I feel like we ask this every year around this time, but it is as appropriate now as it was 2016 when the Canucks took Olli Juolevi fifth overall.
Where are the defencemen going to come from?
An instructive tweet last night from The Athletic’s Corey Masisak, looking at the 14 defencemen who got more than one top-five vote for the Norris Trophy.
Twelve of the 14 were drafted by the team they currently play for.
14 players got more than one top-5 vote in the Norris Trophy voting
– 12 were drafted by his current team
– One is Adam Fox, which … let's just say that's not really a repeatable path to securing players
– One was traded for two second-round picks and is two wins from a title
— Corey Masisak (@cmasisak22) June 22, 2022
Colorado acquired Abbotsford’s Devon Toews via trade with the New York Islanders in a brain-dead moment from GM Lou Lamoriello.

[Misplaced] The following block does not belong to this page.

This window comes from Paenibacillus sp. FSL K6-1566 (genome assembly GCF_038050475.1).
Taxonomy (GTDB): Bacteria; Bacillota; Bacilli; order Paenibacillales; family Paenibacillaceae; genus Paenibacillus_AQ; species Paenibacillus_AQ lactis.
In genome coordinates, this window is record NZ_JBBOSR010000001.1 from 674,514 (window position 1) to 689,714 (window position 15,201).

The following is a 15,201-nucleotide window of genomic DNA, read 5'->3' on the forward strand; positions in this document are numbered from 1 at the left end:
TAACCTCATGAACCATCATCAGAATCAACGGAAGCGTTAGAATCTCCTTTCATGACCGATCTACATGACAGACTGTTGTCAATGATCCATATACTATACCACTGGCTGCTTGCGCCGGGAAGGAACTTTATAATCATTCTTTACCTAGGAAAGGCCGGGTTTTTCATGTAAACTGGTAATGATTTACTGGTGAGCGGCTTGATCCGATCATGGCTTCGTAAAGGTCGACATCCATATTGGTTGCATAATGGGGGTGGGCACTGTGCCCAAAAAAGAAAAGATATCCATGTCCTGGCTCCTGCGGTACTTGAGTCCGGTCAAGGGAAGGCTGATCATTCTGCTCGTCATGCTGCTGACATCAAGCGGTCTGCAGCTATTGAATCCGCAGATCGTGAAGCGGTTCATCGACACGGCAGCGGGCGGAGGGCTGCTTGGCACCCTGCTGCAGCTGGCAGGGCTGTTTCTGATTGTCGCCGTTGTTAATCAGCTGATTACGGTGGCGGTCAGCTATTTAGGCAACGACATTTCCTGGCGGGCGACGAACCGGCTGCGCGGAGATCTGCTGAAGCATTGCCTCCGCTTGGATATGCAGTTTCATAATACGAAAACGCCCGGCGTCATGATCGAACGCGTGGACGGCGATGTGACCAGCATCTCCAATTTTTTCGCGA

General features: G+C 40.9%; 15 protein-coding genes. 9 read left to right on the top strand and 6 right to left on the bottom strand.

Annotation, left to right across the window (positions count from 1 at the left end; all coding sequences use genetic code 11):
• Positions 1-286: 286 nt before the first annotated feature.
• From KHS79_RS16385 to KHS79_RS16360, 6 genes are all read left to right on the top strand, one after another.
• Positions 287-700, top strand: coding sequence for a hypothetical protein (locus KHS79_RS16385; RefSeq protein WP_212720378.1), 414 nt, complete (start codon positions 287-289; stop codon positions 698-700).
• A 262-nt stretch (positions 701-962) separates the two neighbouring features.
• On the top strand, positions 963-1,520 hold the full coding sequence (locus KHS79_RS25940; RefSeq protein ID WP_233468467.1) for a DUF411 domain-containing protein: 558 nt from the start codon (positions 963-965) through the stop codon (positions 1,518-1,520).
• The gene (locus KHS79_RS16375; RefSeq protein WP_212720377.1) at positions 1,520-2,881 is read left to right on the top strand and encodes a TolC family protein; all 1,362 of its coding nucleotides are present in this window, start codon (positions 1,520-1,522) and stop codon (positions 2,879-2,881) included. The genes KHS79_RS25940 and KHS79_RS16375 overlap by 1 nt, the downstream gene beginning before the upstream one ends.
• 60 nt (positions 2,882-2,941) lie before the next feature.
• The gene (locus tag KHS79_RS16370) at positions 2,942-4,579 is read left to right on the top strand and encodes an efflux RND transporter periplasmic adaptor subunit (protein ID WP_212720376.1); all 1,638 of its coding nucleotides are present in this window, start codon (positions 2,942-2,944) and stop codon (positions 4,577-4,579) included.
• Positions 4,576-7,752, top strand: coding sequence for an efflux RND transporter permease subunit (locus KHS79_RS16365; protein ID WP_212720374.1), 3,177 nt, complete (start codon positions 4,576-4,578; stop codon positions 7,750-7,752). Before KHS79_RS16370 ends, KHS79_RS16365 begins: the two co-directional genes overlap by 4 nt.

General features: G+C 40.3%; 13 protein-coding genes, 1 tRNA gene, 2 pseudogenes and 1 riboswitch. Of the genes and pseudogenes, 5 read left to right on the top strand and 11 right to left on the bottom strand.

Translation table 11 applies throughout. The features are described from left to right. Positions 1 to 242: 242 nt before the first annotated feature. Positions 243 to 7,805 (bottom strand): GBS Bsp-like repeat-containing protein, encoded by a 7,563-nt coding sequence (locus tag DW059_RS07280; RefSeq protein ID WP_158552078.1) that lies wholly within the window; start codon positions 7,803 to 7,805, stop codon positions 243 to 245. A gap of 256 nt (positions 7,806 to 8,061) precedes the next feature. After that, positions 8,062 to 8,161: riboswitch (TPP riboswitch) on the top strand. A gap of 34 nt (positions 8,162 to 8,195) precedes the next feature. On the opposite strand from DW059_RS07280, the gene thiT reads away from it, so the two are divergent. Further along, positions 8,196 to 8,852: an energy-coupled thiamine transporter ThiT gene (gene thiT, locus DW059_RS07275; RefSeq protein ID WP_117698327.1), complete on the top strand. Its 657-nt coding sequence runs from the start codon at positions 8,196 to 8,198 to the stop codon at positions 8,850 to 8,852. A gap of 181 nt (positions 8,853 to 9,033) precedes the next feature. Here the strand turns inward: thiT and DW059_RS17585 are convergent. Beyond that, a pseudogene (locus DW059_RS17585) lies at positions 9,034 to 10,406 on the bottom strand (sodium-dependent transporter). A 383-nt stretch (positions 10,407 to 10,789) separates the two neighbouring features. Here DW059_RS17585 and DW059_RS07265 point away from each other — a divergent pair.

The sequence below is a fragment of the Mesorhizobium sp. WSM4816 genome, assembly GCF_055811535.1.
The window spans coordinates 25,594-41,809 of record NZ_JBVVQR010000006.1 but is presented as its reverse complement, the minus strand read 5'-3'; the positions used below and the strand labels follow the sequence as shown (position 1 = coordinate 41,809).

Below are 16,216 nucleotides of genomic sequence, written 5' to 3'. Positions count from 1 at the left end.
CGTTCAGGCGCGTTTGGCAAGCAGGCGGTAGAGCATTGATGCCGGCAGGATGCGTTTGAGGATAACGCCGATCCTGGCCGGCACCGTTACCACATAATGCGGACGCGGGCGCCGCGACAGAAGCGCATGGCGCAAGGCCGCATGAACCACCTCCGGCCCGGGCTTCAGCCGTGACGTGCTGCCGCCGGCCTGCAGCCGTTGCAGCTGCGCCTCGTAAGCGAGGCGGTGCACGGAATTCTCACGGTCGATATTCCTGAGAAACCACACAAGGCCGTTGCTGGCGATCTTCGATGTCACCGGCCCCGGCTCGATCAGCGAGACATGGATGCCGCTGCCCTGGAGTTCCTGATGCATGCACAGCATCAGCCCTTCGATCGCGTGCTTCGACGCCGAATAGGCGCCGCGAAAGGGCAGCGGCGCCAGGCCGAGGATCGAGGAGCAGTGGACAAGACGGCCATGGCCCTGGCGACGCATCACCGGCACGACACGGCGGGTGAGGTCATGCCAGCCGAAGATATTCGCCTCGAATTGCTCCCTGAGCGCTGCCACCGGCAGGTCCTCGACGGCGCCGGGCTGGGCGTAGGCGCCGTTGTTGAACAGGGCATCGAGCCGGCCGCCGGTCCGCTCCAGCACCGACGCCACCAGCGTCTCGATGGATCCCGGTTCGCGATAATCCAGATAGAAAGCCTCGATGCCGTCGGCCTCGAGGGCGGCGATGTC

And then there’s Adam Fox, last year’s Norris winner, a third-round pick who developed in college, was traded to Carolina then forced his way to the Rangers as an NCAA player approaching free agent status. As Masisak points out, not a repeatable path for securing top defencemen.
In other words, if you don’t draft defencemen, and draft them early, they are exceedingly difficult to acquire via trade or free agency.
Canucks president of hockey operations Jim Rutherford has an interesting history with defencemen at his last stop in Pittsburgh. His Cup-winning teams of 2016 and 2017 were considered a couple of the worst defence corps to ever win championships.
But even within those teams, stalwarts Kris Letang and Olli Maata were indigenous draft picks.
I agree with Jeff Paterson, that if the Canucks trade J.T. Miller this summer (as seems likely) then they need a fix on the right-side of defence, the thinnest position in the organization.
But I also think they need to draft defencemen early and often next month in Montreal. History tells us you can’t win without them.
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